A consumer produced sufficient evidence of emotional injury to proceed with a claim under the Fair Credit Reporting Act, the 10th U.S. Circuit Court of Appeals has ruled in reversing a summary judgment.
A plaintiff could not pursue a claim under the Fair Credit Reporting Act in the absence of evidence that she suffered actual damages from an allegedly inaccurate criminal background check, the 8th U.S. Circuit Court of Appeals has ruled in affirming a summary judgment.
The Federal Trade Commission has updated its guidelines for online advertising disclosures to grapple with some of the new technologies since its last guidance in 2000.
Federal consumer protection law does not completely preempt state-law claims brought by a plaintiff who allegedly she was fraudulently induced into accepting a home loan, the 4th U.S. Circuit Court of Appeals has ruled in reversing a dismissal.
A homeowner who complied with the terms of her trial payment plan under the federal HAMP program could not be denied a permanent loan modification, the California Court of Appeal has ruled in reversing a dismissal.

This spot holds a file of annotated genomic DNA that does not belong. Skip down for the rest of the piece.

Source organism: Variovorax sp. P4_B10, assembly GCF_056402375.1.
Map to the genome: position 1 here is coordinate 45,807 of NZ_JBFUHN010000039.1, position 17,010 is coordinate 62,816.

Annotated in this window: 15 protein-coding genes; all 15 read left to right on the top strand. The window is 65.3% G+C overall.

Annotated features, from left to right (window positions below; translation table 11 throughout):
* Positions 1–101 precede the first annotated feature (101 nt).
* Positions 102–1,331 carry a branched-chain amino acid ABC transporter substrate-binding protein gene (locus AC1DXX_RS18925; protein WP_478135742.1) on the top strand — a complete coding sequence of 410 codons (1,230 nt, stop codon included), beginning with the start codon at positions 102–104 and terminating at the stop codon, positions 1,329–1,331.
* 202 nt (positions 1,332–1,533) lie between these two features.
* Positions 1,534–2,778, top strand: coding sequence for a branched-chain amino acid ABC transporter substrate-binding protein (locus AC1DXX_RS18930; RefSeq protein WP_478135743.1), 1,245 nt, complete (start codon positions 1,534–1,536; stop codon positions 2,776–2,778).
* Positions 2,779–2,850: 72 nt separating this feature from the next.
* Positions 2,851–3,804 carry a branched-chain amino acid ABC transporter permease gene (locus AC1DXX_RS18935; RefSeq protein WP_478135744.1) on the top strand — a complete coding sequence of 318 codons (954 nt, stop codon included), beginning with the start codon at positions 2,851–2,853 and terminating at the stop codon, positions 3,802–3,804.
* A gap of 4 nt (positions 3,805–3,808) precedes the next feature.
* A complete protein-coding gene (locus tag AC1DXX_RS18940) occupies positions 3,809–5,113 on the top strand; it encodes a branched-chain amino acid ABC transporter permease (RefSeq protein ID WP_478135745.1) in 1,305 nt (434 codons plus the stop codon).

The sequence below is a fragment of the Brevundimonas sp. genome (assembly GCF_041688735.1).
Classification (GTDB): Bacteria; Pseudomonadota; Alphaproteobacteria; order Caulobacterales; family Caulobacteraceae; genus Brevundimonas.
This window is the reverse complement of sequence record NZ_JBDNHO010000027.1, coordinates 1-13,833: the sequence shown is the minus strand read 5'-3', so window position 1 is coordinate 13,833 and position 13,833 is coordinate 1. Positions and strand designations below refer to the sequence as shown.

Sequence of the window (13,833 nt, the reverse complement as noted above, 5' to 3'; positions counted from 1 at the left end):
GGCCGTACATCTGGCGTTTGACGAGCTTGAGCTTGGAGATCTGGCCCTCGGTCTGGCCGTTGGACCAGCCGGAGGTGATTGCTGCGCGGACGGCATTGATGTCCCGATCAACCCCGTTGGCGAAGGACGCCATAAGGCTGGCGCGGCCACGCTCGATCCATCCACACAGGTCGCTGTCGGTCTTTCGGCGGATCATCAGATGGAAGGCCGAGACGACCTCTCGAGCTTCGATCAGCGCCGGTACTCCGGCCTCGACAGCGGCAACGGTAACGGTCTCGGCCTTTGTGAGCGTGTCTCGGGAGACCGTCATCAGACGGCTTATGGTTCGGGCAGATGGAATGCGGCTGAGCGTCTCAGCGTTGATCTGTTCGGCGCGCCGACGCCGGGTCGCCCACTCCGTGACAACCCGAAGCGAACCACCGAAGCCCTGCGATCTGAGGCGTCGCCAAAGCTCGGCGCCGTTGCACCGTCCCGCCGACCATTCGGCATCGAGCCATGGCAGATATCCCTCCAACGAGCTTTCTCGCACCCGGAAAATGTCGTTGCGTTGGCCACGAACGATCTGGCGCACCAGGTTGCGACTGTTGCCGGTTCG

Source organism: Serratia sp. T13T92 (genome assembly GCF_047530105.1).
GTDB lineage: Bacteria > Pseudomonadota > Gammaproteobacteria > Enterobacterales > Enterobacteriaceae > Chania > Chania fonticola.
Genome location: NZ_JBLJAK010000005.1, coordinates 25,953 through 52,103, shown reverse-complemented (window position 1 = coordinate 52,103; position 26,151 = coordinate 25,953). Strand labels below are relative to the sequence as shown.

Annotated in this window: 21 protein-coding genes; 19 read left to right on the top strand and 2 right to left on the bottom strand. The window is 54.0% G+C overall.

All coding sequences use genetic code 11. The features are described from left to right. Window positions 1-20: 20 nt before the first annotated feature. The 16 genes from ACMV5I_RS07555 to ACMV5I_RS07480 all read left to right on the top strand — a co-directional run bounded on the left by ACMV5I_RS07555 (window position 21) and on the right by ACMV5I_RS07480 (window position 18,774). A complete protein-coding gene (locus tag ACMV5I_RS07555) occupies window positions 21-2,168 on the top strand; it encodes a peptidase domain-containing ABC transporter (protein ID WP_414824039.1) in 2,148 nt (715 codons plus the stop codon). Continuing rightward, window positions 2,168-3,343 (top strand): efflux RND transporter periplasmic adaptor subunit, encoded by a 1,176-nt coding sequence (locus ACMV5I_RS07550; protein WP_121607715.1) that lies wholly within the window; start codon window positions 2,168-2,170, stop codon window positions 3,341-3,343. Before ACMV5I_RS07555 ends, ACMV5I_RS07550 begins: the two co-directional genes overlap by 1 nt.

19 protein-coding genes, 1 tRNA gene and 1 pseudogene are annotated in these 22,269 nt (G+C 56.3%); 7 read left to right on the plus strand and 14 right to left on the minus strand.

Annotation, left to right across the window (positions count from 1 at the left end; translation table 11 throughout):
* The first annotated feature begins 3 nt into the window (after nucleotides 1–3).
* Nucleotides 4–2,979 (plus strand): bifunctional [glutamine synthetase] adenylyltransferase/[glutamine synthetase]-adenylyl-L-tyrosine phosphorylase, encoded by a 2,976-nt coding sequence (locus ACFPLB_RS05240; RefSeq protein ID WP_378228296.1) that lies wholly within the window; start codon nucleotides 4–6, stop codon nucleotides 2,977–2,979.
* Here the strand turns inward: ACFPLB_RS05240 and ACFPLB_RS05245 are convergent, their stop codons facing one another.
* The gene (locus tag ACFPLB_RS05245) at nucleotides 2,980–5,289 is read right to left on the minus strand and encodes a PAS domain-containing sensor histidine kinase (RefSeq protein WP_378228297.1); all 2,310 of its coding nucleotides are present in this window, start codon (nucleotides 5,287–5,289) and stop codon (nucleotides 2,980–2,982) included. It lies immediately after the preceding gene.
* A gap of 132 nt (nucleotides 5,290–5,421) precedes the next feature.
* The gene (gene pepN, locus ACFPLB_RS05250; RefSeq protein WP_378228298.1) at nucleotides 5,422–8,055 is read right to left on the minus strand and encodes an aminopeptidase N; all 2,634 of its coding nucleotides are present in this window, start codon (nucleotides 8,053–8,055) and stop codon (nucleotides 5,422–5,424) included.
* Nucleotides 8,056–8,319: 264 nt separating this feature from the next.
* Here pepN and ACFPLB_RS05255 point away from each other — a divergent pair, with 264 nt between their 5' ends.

A payday lender could not enforce an arbitration clause included in its online loan application form, the Montana Supreme Court has ruled in affirming judgment.
A credit card customer was not required to show that she was the victim of identity theft in order recover damages for a retailer’s violation of a state law prohibiting the disclosure of personal information on transaction forms, Massachusetts’ highest court has ruled.
Published: March 1, 2013
Tags: Children’s Motrin, consumer protection, drug litigation, failure to warn, FDA, Food and Drug Administration, Johnson & Johnson, Motrin, preemption, Stevens-Johnson Syndrome, Toxic Epidermal Necrolysis
A Massachusetts jury awarded $63 million to a teenaged girl and her parents after the girl suffered an adverse reaction to Children’s Motrin that left her scarred and blind, with permanent brain and lung damage.
And the award may increase.
Federal law didn’t require a mortgage servicer to respond to letters complaining of overcharges that a borrower faxed to locations other than the address the company designated to receive such complaints, the 10th U.S. Circuit Court of Appeals has ruled in affirming a dismissal.
A consumer class action filed in state court failed to include facts necessary to trigger the time period for removal under the Class Action Fairness Act, the 9th U.S. Circuit Court of Appeals has ruled in reversing a remand order.